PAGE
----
In most circumstances, B.C. does not compensate doctors for travel, which has led four of the province’s MAID providers to turn to a small charity, the Toronto-based Right to Die Society, for help.
Ruth von Fuchs, the society’s president, said her organization has doled out $11,207.82 for four doctors to travel to help grievously ill patients end their lives in and around Vancouver Island.
Tanja Daws is one of those doctors. A Courtenay, B.C., family doctor who has presided over 23 assisted deaths, Dr. Daws said that after paying her office overhead, she is losing money providing medical aid in dying, especially when she travels.
In one instance, Dr. Daws tried to bill $440.15 for an assisted death on Quadra Island in March, which she documented as taking five hours and 37 minutes, including travel time. The Medical Services Plan rejected her claim nearly three months later in a June 19 letter that said Dr. Daws could only bill $157.71 for 75 minutes of work.
“I may have to close up shop, which will be absolutely horrific,” Dr. Daws said.
Nova Scotia is the only province that has set permanent MAID fees lower than the new fees in British Columbia. The Atlantic province allows doctors to bill a maximum of two hours for providing an assisted death at a rate that tops out at $292.20.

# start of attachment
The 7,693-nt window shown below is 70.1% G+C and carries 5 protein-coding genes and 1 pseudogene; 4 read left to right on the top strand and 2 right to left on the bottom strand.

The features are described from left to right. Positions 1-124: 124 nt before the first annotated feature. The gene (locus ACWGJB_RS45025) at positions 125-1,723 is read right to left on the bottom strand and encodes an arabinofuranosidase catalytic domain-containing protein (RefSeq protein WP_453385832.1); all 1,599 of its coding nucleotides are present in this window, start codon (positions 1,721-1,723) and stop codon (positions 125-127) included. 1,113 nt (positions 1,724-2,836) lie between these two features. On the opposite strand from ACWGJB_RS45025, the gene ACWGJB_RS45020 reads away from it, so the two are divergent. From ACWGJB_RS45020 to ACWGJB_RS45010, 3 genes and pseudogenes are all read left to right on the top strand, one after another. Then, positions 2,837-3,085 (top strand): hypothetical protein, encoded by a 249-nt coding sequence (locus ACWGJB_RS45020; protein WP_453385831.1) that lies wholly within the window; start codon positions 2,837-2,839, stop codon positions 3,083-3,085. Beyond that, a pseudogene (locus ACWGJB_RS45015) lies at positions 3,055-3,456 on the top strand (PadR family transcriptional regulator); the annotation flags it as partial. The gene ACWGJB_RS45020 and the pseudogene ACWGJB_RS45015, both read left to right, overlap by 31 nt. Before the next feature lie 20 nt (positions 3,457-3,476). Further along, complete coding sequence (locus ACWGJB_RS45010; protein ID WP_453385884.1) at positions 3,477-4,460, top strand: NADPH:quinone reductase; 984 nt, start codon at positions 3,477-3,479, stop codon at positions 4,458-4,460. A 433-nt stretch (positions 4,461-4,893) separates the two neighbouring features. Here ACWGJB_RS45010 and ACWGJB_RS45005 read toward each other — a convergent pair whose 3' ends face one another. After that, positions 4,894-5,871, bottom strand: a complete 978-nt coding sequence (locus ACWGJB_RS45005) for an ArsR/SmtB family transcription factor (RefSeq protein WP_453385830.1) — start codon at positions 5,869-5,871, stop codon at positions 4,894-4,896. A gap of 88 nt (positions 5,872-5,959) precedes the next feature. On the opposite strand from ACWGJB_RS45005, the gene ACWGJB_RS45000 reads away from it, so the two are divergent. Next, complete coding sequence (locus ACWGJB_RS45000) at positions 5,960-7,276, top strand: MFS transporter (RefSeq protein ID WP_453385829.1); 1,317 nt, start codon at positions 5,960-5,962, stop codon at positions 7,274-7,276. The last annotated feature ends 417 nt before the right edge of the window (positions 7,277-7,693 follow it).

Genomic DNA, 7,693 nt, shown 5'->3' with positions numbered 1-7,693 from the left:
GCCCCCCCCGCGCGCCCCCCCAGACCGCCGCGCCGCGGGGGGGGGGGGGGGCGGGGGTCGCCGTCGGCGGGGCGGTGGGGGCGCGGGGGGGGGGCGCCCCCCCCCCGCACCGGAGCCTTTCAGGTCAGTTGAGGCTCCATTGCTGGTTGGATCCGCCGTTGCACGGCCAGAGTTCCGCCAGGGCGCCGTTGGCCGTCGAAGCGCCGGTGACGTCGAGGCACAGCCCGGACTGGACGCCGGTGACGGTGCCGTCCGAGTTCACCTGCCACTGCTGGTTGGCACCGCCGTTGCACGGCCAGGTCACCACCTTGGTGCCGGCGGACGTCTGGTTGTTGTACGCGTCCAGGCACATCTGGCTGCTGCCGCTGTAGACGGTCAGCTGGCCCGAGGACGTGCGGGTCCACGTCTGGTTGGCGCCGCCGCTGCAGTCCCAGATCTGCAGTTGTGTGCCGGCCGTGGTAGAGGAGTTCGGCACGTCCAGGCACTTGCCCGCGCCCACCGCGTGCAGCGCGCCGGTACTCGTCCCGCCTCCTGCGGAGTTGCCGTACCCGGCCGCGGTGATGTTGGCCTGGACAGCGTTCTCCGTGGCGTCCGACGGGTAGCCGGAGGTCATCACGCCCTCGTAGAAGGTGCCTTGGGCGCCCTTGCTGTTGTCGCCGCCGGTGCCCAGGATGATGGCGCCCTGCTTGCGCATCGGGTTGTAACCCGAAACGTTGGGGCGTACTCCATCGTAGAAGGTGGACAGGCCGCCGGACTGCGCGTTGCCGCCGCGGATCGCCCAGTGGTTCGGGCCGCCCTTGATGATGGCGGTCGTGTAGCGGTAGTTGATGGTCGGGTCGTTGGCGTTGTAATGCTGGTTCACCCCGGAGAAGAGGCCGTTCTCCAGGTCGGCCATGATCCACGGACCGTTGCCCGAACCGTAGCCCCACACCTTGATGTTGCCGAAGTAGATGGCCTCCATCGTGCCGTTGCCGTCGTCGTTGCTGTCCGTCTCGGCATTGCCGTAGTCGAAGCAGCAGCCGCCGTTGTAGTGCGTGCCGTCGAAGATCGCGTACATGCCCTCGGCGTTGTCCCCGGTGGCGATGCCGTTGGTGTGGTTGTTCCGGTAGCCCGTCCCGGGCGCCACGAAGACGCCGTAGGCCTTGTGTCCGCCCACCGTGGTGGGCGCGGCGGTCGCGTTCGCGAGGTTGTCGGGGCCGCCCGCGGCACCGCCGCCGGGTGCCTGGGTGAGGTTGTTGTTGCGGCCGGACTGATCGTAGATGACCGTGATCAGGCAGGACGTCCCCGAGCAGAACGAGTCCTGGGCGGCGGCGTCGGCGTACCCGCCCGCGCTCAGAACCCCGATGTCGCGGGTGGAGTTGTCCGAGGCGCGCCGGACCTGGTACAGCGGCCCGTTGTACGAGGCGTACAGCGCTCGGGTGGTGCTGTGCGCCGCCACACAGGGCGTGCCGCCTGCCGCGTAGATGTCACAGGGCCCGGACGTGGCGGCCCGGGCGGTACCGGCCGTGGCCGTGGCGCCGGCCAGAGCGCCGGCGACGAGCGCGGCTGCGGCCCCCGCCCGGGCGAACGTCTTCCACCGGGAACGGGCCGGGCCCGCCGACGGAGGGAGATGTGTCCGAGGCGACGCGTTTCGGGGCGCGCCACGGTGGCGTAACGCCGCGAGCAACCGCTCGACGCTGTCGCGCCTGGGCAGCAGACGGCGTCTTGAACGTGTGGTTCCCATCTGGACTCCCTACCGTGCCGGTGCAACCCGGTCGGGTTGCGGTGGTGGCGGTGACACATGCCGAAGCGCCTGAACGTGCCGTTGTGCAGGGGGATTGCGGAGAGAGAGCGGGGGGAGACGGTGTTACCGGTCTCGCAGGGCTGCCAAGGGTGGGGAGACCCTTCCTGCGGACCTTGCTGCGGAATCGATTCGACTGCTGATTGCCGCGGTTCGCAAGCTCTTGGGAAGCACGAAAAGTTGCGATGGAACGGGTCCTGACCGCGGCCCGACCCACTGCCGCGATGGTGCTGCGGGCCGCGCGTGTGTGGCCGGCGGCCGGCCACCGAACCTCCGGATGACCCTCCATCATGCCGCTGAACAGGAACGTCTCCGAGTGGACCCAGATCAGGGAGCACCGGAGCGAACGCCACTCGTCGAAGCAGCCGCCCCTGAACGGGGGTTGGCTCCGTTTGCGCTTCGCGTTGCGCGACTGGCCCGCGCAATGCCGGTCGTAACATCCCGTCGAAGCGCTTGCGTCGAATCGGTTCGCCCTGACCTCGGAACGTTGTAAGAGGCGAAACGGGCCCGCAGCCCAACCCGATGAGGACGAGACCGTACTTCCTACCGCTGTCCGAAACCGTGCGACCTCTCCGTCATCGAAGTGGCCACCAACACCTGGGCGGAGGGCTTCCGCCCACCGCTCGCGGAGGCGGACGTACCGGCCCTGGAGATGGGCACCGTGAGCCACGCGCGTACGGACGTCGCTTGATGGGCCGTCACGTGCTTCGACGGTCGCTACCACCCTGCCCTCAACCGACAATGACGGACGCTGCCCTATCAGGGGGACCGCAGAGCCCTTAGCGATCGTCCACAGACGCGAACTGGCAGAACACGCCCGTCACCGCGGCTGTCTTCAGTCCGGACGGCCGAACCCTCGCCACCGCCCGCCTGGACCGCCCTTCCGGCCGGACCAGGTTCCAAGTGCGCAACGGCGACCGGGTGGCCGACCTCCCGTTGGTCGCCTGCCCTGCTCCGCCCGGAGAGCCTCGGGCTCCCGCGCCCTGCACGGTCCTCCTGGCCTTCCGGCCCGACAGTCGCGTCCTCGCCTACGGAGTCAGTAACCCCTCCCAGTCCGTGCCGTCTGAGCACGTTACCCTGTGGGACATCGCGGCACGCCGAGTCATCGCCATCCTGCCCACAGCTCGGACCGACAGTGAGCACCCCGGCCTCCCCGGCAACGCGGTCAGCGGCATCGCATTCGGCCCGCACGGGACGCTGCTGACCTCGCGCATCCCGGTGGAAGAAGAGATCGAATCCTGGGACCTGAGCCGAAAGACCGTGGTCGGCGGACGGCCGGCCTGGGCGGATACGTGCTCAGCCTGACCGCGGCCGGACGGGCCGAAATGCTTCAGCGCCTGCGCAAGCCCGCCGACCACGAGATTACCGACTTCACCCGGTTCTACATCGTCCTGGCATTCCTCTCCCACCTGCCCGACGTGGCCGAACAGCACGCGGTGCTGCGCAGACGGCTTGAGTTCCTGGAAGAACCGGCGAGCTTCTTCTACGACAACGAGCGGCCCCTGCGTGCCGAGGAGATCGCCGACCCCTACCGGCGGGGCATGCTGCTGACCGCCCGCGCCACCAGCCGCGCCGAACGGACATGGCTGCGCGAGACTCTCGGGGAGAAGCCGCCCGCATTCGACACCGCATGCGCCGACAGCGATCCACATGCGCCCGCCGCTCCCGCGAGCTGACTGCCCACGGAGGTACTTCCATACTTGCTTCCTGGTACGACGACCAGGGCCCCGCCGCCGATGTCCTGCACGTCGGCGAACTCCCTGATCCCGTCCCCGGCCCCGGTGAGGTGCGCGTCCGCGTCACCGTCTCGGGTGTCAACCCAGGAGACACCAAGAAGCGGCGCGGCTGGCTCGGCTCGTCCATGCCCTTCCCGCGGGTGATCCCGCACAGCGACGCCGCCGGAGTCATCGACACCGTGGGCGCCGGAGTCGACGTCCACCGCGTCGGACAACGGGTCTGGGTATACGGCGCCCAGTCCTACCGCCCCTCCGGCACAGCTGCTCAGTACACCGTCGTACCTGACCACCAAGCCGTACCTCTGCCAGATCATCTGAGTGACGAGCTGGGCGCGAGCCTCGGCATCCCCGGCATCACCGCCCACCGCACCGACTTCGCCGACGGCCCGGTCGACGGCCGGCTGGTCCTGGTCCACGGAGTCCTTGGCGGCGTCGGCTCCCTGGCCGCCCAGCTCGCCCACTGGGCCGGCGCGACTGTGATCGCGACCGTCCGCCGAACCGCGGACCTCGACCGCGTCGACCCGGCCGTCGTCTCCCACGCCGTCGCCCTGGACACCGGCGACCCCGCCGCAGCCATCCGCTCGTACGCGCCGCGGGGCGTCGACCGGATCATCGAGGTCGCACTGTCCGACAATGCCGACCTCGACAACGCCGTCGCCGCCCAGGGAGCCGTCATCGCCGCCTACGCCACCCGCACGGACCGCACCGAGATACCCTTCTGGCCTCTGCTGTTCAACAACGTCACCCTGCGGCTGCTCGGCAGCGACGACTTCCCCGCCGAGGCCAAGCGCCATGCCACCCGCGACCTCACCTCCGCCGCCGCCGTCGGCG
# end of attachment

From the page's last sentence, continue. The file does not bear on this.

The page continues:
Tim Holland, the president-elect of Doctors Nova Scotia, said most of the province’s core group of seven MAID providers has yet to be paid in full for MAID assessments and provisions, largely because of a complicated billing issue that he believes the health authority is working to solve.
Dr. Holland said he has not been paid for any of the eight people he has helped to die. His bigger concern is that the delay in payments and the two-hour time limit are proving to be a “hindrance” to attracting more doctors, which in turn makes the services less readily available to patients who are suffering at the end of their lives.
“In my experience, it’s never been less than two hours,” Dr. Holland said of providing assisted deaths. “You’re treating a family, not a patient.”
Tracy Barron, a spokeswoman for the Nova Scotia Department of Health and Wellness, said by e-mail that of the 67 claims filed so far for assisted-death assessments and provisions, 35 have been paid and 32 are being assessed for payment.
“The new health-service codes were introduced in September, 2016. It’s not unusual to have an adjustment period when new codes are introduced,” she said, adding the department is working with physicians to understand any billing concerns.Report Typo/Error